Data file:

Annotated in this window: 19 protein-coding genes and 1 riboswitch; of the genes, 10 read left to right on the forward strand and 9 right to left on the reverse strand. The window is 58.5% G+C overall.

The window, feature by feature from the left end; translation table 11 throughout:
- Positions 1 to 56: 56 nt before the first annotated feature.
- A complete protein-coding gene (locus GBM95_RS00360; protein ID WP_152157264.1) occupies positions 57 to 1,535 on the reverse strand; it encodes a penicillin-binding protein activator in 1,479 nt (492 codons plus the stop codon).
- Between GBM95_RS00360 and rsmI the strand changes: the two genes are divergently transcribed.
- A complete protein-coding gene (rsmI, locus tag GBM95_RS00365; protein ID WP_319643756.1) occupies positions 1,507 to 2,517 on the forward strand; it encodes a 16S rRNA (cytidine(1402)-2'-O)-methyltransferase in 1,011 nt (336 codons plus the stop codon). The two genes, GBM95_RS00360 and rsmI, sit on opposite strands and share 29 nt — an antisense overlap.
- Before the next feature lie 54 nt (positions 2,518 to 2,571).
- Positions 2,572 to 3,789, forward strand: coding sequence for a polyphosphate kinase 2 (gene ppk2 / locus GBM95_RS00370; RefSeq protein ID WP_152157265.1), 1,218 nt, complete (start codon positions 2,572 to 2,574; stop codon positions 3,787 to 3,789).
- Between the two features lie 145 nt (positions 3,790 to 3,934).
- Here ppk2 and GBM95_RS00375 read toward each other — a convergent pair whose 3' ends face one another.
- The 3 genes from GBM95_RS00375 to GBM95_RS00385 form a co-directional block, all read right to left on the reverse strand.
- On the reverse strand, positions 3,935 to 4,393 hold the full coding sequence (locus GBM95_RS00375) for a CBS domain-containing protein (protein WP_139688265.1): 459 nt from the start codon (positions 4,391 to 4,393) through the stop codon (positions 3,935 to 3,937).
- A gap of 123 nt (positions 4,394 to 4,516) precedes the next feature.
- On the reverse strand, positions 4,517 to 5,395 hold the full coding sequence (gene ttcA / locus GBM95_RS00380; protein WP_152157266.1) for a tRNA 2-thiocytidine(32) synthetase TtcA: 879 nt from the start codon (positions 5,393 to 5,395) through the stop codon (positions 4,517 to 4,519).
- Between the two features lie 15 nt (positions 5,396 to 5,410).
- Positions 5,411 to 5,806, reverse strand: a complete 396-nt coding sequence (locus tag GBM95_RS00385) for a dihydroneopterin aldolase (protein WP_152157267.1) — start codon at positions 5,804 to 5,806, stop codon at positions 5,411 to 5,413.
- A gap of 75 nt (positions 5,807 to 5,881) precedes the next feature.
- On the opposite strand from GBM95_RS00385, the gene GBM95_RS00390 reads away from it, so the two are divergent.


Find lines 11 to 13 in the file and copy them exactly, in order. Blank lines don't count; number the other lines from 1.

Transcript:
- The 3 genes from GBM95_RS00375 to GBM95_RS00385 form a co-directional block, all read right to left on the reverse strand.
- On the reverse strand, positions 3,935 to 4,393 hold the full coding sequence (locus GBM95_RS00375) for a CBS domain-containing protein (protein WP_139688265.1): 459 nt from the start codon (positions 4,391 to 4,393) through the stop codon (positions 3,935 to 3,937).
- A gap of 123 nt (positions 4,394 to 4,516) precedes the next feature.